Even if the next few days are kinda weird having this new roommate that I don't know at all around, it's a good change. I've spent all summer living alone, and before that, 9 months living with a roommate who stayed in her room with the door closed 95% of the time. I need more social interaction and activity my living quarters. Though I don't know these girls all that well, I'm very hopeful about this being a good living situation. The one girl I know from church is just really kind, genuine, mature, and fun. I don't know why, but every time I talk with her, I get a good vibe from her. I feel like I can be at ease around her, which is a good quality in a roommate, and hopefully friend. I really wanted to live with friends this year, but if I can make friends with the people that I'm living with, then that's just as good, if not better.

In addition to the roommates, this room, house, neighborhood, and location are all really sweet. My room is HUGE because it used to be a garage, which means that I can fit all my furniture (desk, dresser, chest of drawers) and upgraded to a full-sized bed and it doesn't feel crowded, and I have my own bathroom. I have downgraded to a shower instead of a full bath, but I never take baths anyway. The house is wonderful. It's old and full of character, which sounds like a euphemism for ugly ("has a great personality"), but in this case, it's really not. Maybe I'll post some pictures, but for now, imagine original hardwood floors throughout most of the house, tastefully colorfully painted walls, a couple of cute pocket doors here and there, kitchen cabinets with unique treasures abounding (pull out drawers? turntable corners? pull out pot hangers?), and the house is spacious, with a living room/dining room, kitchen, then an extra "common room" where the other girls put their desks. This common room/kitchen area is really great, as lots of light spills in from the backyard.

Oh, and the backyard! It's huge, and shady, and I've already started a morning sitting out back drinking my coffee. It's so peaceful, I never used my backyard at the previous house because it was small, and hot, and no decent furniture, and there was a hyper dog, but this backyard is one that I can actually see myself enjoying. I love this neighborhood. It's all older, well-kept homes, and every yard has huge trees, so there lots of shade and greenery. And it's quiet, so you can hear birds. The wildlife is just great, I've watched squirrels playing, and seen dogs and cats around. Our next door neighbors have too adorable puppies that I can stick my fingers through the chainlink fence to pet. By far, the best animal of the neighborhood is Mutant Cat. Mutant Cat has an extra toe on each foot that looks like a thumb, is missing its tail, has a strange bump on its back, drools excessively, and is exceptionally friendly. Mutant Cat has Friend Kitty, who seems to be Mutant Cat's shy sidekick. I see them together quite frequently.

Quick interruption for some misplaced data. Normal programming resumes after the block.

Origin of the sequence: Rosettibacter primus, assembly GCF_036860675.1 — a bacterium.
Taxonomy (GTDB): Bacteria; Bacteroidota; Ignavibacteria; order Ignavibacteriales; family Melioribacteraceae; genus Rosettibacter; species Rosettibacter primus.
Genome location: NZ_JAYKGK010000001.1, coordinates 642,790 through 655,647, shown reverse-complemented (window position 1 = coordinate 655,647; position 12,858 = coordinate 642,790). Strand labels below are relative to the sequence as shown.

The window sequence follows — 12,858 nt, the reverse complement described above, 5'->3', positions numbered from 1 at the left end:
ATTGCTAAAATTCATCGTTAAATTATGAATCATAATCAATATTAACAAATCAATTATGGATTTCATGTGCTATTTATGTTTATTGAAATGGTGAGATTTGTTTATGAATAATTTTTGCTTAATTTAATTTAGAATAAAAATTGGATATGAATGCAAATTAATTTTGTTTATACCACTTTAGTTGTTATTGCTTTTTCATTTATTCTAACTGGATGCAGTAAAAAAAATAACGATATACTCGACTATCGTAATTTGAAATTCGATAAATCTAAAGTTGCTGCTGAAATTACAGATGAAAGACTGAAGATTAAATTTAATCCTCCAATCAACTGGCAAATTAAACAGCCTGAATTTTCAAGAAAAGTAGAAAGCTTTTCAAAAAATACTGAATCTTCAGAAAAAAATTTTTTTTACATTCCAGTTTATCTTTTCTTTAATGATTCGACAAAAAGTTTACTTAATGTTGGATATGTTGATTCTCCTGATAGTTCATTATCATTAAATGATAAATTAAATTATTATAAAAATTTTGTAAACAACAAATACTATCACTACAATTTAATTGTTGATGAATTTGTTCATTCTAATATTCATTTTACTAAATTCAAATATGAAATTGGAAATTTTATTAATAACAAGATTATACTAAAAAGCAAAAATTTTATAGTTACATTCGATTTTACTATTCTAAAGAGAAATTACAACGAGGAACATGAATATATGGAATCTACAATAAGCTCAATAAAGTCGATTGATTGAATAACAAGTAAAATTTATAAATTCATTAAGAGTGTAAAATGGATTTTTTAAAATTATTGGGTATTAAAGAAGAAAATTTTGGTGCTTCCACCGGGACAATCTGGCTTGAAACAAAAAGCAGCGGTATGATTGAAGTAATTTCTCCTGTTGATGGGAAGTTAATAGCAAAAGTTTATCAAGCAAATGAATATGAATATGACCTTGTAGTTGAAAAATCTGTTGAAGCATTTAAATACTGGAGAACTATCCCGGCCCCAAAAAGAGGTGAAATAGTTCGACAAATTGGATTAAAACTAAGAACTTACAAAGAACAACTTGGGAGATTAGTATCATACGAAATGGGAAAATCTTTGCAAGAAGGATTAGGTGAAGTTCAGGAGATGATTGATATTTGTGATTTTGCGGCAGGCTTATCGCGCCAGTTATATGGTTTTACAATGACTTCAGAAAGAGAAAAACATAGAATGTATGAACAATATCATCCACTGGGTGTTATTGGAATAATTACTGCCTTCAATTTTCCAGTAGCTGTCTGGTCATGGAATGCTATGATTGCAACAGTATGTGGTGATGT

From what I can tell, there seem to be more families than college students living in this neighborhood, and it seems more diverse. I've seen an old woman in hair curlers out watering her yard one night, a couple of black preteen girls riding their bicycles around. A family from my church, the one who the husband is a psychologist that I've mentioned, lives right around the street, and the wife has a few times encouraged me to literally just drop by. When I get my bike back, I'll have to try out this "dropping by" thing and see how it works out.

Finally, there's the location. I drove to campus and parked today in about five minutes, as its about half a mile away, and it's about five minutes from the clinic where I see clients. Phenomenal. Before today, I was a commuter. Once I drove to campus, I'd stay around that area, never going home until my day was over. Today, I went home between work and clients and showered. I would have never done this at my old location, unless I had three + hours to spare. And while I was home, a friend from church rode his bike over here to collect a check I've been meaning to give him for this camp that he sent some kids to. How cool. I cannot remember the last time that I had a friend ride a bike to my house that didn't already live on my street. I can totally dig this.